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  • Writer's pictureKyle Rolek, Retirement Planning Specialist

Why Contribute to a Roth IRA?

Updated: Sep 20, 2023

As retirement approaches, many feel concerned about their long-term financial security. One way to improve your retirement security is to contribute to a Roth IRA.

A Roth IRA is a retirement account that allows you to contribute after-tax dollars now, and take tax-free distributions later on during retirement.

A Roth IRA can be a good choice to boost retirement savings for several reasons...

If you'd like to discuss this individually, here's a link to our page where you can request a personal consultation: How to Build a Roth IRA

#1 - Tax-free distributions in the future

Contributions can be withdrawn from Roth IRA accounts at any time without tax or penalty.

Roth IRA earnings can be withdrawn without penalty or tax once you've reached age 59 1/2 and once you've had a Roth IRA for at least five years.

For example, Jane invests $5,000 into a Roth IRA and it grows to $10,000 over time.

Jane can withdraw her $5,000 investment any time without tax or penalty.

Once she's had her Roth IRA for at least 5 years and once she's obtained age 59 1/2, she can also withdrawal her $5,000 in earnings without any tax.

If Jane had instead invested $5,000 into a brokerage account, she'd have to pay tax on any interest, dividends, and capital gains the investment generates which results in more tax for Jane compared to the Roth IRA.

The tax-free growth provided by a Roth IRA is particularly valuable if tax rates increase in the future.

The table below compares current federal tax rates vs. the federal tax rates that are scheduled to go into effect in 2026 unless congress extends tax cuts passed in 2017.

#2 - No Required Minimum Distributions

Unlike traditional IRA withdrawals, which are subject to required minimum distributions (RMDs) at age 73, Roth IRA withdrawals are not subject to RMDs.

This means that you can let your money continue to grow tax-free potentially for decades to come.

#3 - Estate Planning Advantages

Beneficiaries of inherited Traditional IRAs are forced to distribute the full account balance within 10 years of the date of death of the original IRA account owner.

Distributions count as taxable income, which can increase tax liability for beneficiaries.

Beneficiaries of inherited Roth IRAs also have to distribute the full account balance within 10 years of the date of death of the original IRA account owner.

However, these distributions are tax-free.

This is a clear win for beneficiaries of inherited Roth IRAs vs. inherited Traditional IRAs.

Income Limits

For tax year 2023, Modified Adjusted Gross Income must be below $218,000 for married couples and $138,000 for single filers to be eligible to make a full Roth IRA contribution.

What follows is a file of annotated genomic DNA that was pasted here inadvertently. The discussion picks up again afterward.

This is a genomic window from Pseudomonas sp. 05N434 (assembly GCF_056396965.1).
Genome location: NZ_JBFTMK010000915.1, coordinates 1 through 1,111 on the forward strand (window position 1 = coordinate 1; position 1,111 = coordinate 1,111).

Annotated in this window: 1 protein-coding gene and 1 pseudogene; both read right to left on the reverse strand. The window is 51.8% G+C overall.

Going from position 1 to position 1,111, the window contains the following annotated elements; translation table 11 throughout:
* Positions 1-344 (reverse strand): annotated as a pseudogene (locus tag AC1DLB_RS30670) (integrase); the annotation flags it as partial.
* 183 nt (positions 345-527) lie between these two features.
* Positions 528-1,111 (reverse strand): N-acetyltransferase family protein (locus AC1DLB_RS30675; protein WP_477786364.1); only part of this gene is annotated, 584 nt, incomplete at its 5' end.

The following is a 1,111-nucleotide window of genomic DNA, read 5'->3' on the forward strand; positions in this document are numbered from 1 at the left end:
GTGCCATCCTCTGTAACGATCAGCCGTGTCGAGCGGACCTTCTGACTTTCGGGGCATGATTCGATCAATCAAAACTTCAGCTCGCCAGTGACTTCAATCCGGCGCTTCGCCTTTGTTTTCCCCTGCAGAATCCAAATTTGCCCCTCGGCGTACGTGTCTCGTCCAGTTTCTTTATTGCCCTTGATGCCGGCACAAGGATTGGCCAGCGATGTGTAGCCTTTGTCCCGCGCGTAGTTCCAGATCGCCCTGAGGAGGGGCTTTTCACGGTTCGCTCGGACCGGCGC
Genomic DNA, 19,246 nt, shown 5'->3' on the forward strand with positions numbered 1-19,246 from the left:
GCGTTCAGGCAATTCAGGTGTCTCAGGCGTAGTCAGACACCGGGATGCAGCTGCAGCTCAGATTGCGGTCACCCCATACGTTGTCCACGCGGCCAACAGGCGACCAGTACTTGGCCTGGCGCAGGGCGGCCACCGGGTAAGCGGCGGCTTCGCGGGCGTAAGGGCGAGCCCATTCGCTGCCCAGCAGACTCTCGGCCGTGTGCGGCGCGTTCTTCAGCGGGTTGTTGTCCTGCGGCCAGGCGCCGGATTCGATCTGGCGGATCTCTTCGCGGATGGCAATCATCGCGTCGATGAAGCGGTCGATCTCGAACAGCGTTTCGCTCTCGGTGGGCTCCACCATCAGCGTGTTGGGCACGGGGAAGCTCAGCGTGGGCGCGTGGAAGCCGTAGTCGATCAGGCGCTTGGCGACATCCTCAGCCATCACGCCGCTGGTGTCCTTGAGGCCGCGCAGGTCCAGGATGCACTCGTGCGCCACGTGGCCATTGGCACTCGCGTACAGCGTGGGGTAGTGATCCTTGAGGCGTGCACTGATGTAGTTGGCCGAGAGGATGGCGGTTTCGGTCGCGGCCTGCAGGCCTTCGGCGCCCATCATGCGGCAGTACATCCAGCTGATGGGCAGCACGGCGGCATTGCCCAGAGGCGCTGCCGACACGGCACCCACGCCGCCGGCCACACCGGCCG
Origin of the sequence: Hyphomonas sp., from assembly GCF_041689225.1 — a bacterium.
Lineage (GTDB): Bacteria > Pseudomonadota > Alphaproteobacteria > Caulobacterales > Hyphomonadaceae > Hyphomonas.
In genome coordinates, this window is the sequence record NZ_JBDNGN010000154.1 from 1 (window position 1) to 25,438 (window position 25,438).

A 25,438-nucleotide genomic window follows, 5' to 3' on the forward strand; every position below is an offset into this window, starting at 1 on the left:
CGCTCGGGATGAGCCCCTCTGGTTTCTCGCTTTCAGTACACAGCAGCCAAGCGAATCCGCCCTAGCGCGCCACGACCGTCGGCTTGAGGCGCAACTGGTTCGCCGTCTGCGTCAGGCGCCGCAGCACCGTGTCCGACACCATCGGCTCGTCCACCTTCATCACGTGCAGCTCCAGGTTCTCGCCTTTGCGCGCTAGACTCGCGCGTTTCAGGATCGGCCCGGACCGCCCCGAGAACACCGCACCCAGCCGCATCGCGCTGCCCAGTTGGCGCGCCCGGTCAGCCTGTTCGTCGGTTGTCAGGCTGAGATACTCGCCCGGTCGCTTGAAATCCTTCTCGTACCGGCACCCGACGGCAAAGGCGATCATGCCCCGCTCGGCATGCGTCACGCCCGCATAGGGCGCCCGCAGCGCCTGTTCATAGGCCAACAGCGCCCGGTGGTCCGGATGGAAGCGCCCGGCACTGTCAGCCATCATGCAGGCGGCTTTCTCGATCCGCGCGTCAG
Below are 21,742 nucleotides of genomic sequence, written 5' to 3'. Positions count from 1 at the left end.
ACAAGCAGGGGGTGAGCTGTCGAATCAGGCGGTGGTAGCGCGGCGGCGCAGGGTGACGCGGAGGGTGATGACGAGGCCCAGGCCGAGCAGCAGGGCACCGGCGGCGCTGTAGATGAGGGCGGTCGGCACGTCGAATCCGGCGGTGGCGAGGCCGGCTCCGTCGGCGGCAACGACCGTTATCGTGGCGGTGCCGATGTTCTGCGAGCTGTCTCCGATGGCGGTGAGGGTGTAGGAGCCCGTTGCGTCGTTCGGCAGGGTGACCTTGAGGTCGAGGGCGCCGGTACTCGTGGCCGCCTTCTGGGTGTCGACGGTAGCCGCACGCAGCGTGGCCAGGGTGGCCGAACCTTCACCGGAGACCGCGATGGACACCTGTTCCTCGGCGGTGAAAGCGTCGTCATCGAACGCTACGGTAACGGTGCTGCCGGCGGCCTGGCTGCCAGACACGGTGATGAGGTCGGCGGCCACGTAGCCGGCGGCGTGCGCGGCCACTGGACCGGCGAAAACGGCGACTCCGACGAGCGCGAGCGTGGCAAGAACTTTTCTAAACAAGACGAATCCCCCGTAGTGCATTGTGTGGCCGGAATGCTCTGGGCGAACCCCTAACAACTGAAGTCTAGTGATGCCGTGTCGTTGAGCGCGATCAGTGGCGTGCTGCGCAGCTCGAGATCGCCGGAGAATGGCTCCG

The table below from the IRS website has more details.

Contributions Limits

For tax year 2023, individuals age 50+ can contribute a maximum of $7,500 into a Roth IRA or 100% of earned income, whichever is less.

For married couples where only one spouse works, the non-working spouse can also contribute the maximum to a Roth IRA if the working spouse is earning more than 2x the annual Roth IRA contribution.

For example, the working spouse must be earning above $15,000 for tax year 2023 for both the working spouse and the non-working spouse to be eligible to contribute the full $7,500 each into Roth IRAs.

Contribution Deadlines

You have until the tax deadline in April 2024 to make a Roth IRA contribution for tax year 2023.

You can make a Roth IRA contribution for tax year 2024 as soon as Jan 1, 2024.


Roth IRAs can be an effective tool to boost retirement savings due to tax-free growth, no Required Minimum Distributions at age 73, and estate planning advantages.

That said, fund Roth accounts won't always make sense to fund now.

For example, if your current taxable income is much higher than your taxable income will be in retirement, waiting to fund Roth accounts by performing Roth conversion in retirement could be a better way to minimize your overall tax liability.

If you'd like to discuss this individually, here's a link to our page where you can request a personal consultation: How to Build a Roth IRA

This is article is for informational purposes only and should not be considered as tax or legal advice. Advice is only provided after entering into an Advisory Agreement with the Advisor. See other disclosure here: Disclosures

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